Ida B. Wells’ Journalism On Lynching Offers Historical Context For Police Violence Today

ida b wells portrait
Zain Murdock
April 2, 2024

A major part of Ida B. Wells' legacy is “Southern Horrors,” her investigative journalism series covering 728 lynchings in the late 19th-century South.   

Over a century later, some historians claim that these lynchings were so prevalent because of a combination of anti-Blackness and a lack of “law and order.” This implies a more supportive criminal legal system would protect Black people from whites. But would it?

Wells’ life was at risk not just because of her writing on white vigilantes in these lynch mobs, but because of policing, too. She described “prisoners taken out and lynched, while governors of states and officers of law stand by and see the work well done.”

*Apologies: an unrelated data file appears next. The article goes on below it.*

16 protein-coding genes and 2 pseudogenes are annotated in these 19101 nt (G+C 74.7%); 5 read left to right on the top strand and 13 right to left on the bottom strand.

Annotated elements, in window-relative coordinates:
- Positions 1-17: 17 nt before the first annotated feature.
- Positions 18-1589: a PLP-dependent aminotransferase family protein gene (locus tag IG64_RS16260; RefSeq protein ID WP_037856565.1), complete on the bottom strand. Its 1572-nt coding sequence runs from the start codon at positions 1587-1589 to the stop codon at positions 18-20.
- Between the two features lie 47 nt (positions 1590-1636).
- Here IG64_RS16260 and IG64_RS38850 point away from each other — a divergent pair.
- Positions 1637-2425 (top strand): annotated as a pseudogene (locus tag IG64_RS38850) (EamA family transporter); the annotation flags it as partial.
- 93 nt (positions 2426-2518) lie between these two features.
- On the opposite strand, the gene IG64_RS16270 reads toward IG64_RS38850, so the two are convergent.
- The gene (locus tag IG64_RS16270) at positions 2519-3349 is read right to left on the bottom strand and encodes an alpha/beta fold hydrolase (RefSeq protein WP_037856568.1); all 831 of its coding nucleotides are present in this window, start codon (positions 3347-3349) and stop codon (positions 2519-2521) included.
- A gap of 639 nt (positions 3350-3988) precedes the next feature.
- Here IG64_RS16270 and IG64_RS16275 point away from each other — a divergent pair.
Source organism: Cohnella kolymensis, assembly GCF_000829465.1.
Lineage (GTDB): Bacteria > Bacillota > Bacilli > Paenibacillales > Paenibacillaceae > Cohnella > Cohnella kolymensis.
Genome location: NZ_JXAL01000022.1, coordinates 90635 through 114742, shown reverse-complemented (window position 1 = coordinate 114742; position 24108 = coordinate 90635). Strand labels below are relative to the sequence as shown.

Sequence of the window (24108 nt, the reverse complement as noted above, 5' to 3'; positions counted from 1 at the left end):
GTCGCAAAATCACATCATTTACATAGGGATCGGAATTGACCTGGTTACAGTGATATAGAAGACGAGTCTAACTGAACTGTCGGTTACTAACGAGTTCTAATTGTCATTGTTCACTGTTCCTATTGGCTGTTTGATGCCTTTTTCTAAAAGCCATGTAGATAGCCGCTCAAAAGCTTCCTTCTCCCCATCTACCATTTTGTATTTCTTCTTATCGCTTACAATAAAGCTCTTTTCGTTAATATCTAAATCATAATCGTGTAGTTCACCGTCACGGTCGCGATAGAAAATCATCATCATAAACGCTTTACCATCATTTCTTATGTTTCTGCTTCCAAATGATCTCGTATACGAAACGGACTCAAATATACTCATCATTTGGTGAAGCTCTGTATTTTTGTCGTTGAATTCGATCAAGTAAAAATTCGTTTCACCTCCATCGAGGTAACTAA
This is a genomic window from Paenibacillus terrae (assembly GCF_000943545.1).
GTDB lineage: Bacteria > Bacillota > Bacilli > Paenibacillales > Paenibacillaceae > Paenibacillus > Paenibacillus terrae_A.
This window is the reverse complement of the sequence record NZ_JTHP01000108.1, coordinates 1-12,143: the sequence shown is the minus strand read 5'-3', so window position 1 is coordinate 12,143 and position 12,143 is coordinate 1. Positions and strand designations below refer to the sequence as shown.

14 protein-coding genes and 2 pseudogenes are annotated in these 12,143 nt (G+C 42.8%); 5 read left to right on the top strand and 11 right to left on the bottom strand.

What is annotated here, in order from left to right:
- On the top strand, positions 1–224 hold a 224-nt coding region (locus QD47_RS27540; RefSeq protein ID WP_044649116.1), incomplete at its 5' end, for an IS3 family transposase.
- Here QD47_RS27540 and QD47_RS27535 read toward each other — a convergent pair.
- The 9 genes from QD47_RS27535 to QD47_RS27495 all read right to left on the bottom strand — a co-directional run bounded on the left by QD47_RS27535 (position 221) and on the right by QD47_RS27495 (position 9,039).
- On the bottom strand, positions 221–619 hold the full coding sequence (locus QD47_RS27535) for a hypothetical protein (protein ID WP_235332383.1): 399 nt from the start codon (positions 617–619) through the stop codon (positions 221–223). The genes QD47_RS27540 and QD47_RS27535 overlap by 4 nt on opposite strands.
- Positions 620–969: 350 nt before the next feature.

So, when today’s police violence is called “modern-day lynchings,” yesterday’s lynchings were police violence, too.

Judges, sheriffs, and other lower-ranking cops were integral in this violence. Besides those donning KKK hoods and running in mobs, their legal power allowed them to ignore or participate in the violence. One figure states that 75% of historical lynchings had “direct or indirect assistance of law enforcement.”

Applying Wells’ work to today may mean imagining solutions beyond legal reforms if lynchings have only evolved through time.

Our historical figures have left us a blueprint for truth-telling, community programs, and dismantled oppressive systems. We can use those foundations to work towards alternatives to policing, not reform.